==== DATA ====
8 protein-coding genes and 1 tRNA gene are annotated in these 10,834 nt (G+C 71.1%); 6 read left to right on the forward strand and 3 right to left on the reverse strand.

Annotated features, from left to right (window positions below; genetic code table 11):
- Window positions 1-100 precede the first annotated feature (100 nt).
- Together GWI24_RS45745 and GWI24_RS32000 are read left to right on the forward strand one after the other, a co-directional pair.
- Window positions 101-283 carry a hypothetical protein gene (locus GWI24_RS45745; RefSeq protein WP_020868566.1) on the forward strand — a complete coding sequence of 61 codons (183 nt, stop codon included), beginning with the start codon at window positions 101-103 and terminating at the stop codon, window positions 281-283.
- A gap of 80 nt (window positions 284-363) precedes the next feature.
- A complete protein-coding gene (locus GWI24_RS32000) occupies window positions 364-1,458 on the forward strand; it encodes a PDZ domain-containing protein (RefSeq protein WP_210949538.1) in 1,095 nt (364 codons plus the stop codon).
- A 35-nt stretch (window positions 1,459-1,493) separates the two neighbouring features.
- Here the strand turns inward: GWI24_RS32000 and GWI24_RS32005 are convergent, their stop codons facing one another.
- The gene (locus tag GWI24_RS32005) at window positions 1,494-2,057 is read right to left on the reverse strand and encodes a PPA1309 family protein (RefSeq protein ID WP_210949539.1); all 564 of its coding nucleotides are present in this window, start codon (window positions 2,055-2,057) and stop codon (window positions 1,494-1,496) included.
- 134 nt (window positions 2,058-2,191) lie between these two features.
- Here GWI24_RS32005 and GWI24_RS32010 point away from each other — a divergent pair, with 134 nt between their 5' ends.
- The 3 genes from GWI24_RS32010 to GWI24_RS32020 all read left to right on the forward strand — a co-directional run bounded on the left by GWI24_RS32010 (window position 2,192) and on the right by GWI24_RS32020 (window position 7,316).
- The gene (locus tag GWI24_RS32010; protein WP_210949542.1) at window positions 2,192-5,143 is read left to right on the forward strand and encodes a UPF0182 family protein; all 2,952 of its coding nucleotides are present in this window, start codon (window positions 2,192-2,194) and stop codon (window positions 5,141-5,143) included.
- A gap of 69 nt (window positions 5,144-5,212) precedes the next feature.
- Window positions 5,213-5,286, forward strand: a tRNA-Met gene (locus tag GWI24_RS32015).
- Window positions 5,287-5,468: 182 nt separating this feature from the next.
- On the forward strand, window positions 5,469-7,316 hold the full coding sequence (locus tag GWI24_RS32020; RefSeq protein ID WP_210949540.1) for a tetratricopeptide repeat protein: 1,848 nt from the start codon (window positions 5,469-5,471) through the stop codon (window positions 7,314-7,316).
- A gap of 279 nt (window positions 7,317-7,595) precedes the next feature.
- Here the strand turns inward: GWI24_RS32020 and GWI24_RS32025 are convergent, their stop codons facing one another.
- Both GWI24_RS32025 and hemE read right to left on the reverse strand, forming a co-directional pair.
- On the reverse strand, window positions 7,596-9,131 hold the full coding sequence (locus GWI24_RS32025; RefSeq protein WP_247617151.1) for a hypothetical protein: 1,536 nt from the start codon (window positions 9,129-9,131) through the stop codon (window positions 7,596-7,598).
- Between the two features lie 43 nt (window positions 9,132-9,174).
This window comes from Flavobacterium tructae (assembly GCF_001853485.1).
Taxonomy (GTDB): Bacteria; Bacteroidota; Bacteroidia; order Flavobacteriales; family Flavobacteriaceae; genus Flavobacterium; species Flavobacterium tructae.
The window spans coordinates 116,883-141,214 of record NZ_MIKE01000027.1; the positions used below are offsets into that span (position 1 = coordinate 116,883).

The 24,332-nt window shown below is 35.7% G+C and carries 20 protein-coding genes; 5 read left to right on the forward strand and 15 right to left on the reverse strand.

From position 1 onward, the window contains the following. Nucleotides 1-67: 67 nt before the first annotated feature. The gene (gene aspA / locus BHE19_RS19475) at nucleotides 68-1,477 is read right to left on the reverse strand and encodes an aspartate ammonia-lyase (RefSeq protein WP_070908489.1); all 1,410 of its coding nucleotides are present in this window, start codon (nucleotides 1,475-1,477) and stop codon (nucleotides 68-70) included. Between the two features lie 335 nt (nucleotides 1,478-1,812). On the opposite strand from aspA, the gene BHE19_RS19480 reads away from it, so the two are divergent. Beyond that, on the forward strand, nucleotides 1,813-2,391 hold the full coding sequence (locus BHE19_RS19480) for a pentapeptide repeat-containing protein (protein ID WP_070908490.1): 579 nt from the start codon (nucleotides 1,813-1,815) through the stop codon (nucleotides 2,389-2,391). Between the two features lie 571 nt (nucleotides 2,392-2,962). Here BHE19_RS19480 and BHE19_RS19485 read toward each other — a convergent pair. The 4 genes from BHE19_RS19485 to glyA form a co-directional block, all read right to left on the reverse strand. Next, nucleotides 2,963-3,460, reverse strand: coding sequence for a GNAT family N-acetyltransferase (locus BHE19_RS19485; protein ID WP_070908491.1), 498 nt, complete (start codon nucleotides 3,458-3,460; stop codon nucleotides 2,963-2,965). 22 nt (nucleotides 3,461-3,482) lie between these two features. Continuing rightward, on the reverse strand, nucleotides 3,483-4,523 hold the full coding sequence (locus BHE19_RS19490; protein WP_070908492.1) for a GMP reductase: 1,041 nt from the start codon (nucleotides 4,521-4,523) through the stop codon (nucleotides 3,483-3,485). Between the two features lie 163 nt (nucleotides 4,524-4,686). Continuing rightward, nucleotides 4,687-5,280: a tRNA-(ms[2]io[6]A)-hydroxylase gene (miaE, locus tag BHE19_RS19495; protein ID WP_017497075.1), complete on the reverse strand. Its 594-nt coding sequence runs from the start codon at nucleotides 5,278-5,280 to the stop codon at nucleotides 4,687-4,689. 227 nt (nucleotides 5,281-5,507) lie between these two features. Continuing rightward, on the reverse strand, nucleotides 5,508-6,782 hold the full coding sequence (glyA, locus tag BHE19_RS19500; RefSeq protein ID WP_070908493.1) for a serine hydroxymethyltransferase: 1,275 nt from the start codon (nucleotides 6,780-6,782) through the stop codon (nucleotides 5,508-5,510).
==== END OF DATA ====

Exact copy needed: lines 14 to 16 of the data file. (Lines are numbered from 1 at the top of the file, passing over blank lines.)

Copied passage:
- The gene (locus tag GWI24_RS32010; protein WP_210949542.1) at window positions 2,192-5,143 is read left to right on the forward strand and encodes a UPF0182 family protein; all 2,952 of its coding nucleotides are present in this window, start codon (window positions 2,192-2,194) and stop codon (window positions 5,141-5,143) included.
- A gap of 69 nt (window positions 5,144-5,212) precedes the next feature.
- Window positions 5,213-5,286, forward strand: a tRNA-Met gene (locus tag GWI24_RS32015).